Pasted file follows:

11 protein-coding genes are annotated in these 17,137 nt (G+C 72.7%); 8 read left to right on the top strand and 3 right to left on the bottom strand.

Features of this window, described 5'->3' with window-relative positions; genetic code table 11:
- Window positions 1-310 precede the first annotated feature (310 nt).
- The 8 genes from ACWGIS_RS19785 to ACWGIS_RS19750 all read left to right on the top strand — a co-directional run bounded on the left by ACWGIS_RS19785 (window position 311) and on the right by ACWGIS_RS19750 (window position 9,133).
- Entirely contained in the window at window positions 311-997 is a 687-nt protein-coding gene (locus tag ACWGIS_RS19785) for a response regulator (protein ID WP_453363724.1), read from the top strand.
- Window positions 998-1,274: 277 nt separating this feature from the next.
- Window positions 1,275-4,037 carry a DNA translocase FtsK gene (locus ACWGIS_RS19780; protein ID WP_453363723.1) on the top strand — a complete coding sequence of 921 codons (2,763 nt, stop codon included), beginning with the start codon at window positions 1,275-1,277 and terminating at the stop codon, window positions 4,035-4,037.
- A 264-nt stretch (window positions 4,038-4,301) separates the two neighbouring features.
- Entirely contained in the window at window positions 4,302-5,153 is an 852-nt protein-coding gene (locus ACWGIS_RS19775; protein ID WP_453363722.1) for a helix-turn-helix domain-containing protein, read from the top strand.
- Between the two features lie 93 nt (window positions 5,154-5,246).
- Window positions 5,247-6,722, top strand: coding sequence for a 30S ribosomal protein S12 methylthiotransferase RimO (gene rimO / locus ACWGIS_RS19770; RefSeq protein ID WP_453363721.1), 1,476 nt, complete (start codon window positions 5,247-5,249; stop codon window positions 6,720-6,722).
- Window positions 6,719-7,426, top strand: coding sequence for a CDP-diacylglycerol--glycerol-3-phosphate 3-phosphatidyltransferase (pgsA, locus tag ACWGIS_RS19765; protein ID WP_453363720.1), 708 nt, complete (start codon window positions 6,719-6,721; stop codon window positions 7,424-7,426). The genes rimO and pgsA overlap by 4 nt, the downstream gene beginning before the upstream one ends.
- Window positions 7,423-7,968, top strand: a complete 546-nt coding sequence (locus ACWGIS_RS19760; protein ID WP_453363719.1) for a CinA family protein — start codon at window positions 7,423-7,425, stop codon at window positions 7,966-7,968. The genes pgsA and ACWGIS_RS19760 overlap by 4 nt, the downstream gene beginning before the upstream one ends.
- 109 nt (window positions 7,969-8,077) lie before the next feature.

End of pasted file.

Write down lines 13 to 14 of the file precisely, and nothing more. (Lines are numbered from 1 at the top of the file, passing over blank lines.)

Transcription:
- Window positions 7,423-7,968, top strand: a complete 546-nt coding sequence (locus ACWGIS_RS19760; protein ID WP_453363719.1) for a CinA family protein — start codon at window positions 7,423-7,425, stop codon at window positions 7,966-7,968. The genes pgsA and ACWGIS_RS19760 overlap by 4 nt, the downstream gene beginning before the upstream one ends.
- 109 nt (window positions 7,969-8,077) lie before the next feature.